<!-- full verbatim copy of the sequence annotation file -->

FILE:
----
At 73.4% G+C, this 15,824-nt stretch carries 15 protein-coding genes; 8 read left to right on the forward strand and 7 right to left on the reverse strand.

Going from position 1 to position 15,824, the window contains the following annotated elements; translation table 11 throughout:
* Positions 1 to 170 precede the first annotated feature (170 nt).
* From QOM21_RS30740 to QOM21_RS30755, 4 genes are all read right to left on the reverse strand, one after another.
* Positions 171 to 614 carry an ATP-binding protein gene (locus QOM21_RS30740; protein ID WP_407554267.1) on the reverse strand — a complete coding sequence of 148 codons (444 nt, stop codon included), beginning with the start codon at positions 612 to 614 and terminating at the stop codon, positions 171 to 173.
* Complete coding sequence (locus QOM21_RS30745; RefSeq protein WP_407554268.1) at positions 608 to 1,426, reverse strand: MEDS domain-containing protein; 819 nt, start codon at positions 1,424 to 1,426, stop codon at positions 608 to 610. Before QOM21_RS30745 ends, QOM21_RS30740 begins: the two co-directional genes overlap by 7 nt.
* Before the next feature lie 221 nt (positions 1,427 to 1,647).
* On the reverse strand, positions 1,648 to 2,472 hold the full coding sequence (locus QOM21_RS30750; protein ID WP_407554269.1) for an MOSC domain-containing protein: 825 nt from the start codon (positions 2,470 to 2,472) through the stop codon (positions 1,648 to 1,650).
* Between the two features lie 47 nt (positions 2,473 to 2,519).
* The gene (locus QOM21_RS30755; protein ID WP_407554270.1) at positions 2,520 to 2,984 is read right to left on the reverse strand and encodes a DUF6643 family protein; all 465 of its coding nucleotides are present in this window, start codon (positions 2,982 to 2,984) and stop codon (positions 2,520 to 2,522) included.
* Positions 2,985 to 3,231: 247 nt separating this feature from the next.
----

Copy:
At 73.4% G+C, this 15,824-nt stretch carries 15 protein-coding genes; 8 read left to right on the forward strand and 7 right to left on the reverse strand.

Going from position 1 to position 15,824, the window contains the following annotated elements; translation table 11 throughout:
* Positions 1 to 170 precede the first annotated feature (170 nt).
* From QOM21_RS30740 to QOM21_RS30755, 4 genes are all read right to left on the reverse strand, one after another.
* Positions 171 to 614 carry an ATP-binding protein gene (locus QOM21_RS30740; protein ID WP_407554267.1) on the reverse strand — a complete coding sequence of 148 codons (444 nt, stop codon included), beginning with the start codon at positions 612 to 614 and terminating at the stop codon, positions 171 to 173.
* Complete coding sequence (locus QOM21_RS30745; RefSeq protein WP_407554268.1) at positions 608 to 1,426, reverse strand: MEDS domain-containing protein; 819 nt, start codon at positions 1,424 to 1,426, stop codon at positions 608 to 610. Before QOM21_RS30745 ends, QOM21_RS30740 begins: the two co-directional genes overlap by 7 nt.
* Before the next feature lie 221 nt (positions 1,427 to 1,647).
* On the reverse strand, positions 1,648 to 2,472 hold the full coding sequence (locus QOM21_RS30750; protein ID WP_407554269.1) for an MOSC domain-containing protein: 825 nt from the start codon (positions 2,470 to 2,472) through the stop codon (positions 1,648 to 1,650).
* Between the two features lie 47 nt (positions 2,473 to 2,519).
* The gene (locus QOM21_RS30755; protein ID WP_407554270.1) at positions 2,520 to 2,984 is read right to left on the reverse strand and encodes a DUF6643 family protein; all 465 of its coding nucleotides are present in this window, start codon (positions 2,982 to 2,984) and stop codon (positions 2,520 to 2,522) included.
* Positions 2,985 to 3,231: 247 nt separating this feature from the next.